topics: Pigier Schools, education, economy, Internet access; jump to dispatch
Rider Notes: October 4, 1997
Breakfast: Churros is the result of a heavy batter being poured into a wide pan of hot oil. A coil of denser-than-donut-like pastry is removed and snipped into short lengths. The churros we bought did not come sprinkled with sugar (which we really wanted), so we added our own.
Lunch: Following our visit to the Pigier School, the school's director (see our Person of the Day) invited us all to his home for lunch. We enjoyed the homemade meal, eaten in traditional Moroccan style — with bread as our utensils. We were so hungry and the meatball dish was so good that it almost disappeared before our host had a chance to sit down with us. The liver, of which we are not usually big fans, was so fresh and yummy that we ate every piece!
Dinner: The biggest meal of the day for Moroccans is usually lunch. Unfortunately for us, since we are usually cycling at lunchtime, we have held on to our Western habit of eating our major meal during dinner hours. This has been difficult at times, since the post-lunch pickings left in some restaurants are quite slim. So we take what we can get.
Food of the Day: Bite-size burgers
Local (non-tourist) Moroccan restaurants are often very simple, serving no more than the ubiquitous soups (like herira), basic meats — sliced steak, chopped meat, chicken, other "unusual" sausage-like meat parts — french fries, and mixed salads usually composed of tomatoes and onions. Ethan enjoyed the chopped meat cooked as little hamburgers. When combined with bread, a little mustard or hot sauce, and a bit of onion and tomato, they were just like bite-size burgers.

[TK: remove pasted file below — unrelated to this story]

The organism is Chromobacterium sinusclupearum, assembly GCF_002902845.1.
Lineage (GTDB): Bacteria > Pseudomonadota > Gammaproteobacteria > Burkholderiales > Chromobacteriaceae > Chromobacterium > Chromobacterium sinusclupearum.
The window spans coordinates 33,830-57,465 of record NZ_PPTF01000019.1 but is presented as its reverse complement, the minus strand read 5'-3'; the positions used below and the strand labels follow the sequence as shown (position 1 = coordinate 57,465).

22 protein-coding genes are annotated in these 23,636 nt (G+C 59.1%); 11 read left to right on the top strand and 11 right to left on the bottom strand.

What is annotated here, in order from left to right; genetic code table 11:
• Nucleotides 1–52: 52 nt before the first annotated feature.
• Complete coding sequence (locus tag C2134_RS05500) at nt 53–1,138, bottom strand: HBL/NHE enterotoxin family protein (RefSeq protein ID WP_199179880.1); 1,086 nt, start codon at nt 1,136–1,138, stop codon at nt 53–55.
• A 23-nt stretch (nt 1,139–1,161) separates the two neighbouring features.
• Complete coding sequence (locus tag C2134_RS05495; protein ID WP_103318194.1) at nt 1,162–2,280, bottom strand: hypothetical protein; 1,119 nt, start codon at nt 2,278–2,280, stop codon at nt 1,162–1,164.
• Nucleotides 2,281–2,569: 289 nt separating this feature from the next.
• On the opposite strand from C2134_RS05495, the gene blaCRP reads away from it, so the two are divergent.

Person of the Day: Mr. Saïd El Hammouti
Mr. Saïd El Hammouti is the directeur of Pigier — Al Hoceima. The Pigier Schools were begun in 1848 in France and have since expanded to include 100 establishments throughout the world, including 36 in Morocco. Pigier offers qualified instruction in many professional fields, including computer studies. Mr. El Hammouti welcomed us into the computer classroom of Pigier where he was instructing a motivated group of three men and one woman. We followed his well-delivered lecture on the basics of how to work with a computer, until he invited us to present information about the Internet and BikeAbout. He took careful notes and assured us that very soon he will take steps to get himself and his classrooms connected to the Internet. When he does, we will pass along the news to you and you will be able to communicate with him and his students directly!
After the class and some informal conversation, he invited us all for lunch at his home in the nearby suburbs of Al Hoceima. There, in a beautifully decorated room with two large tables, we enjoyed food and a rich discussion about life in the changing city of Al Hoceima. (Mr. El Hammouti remembers 1973, when he first arrived, and the house we were in was one of only two, standing in open fields dotted with trees. Now there is nothing but buildings.) We were also proudly welcomed by his 27-month-old son, Hassim, who provided and demanded great entertainment throughout the meal. The one word he spoke that we were actually able to understand was "Superboy," which he yelled frequently while throwing his hands out before him. (Superboy is his favorite hero.) Anthony, standing more than six feet tall, was able to give some lift to Hassim's dreams of flight.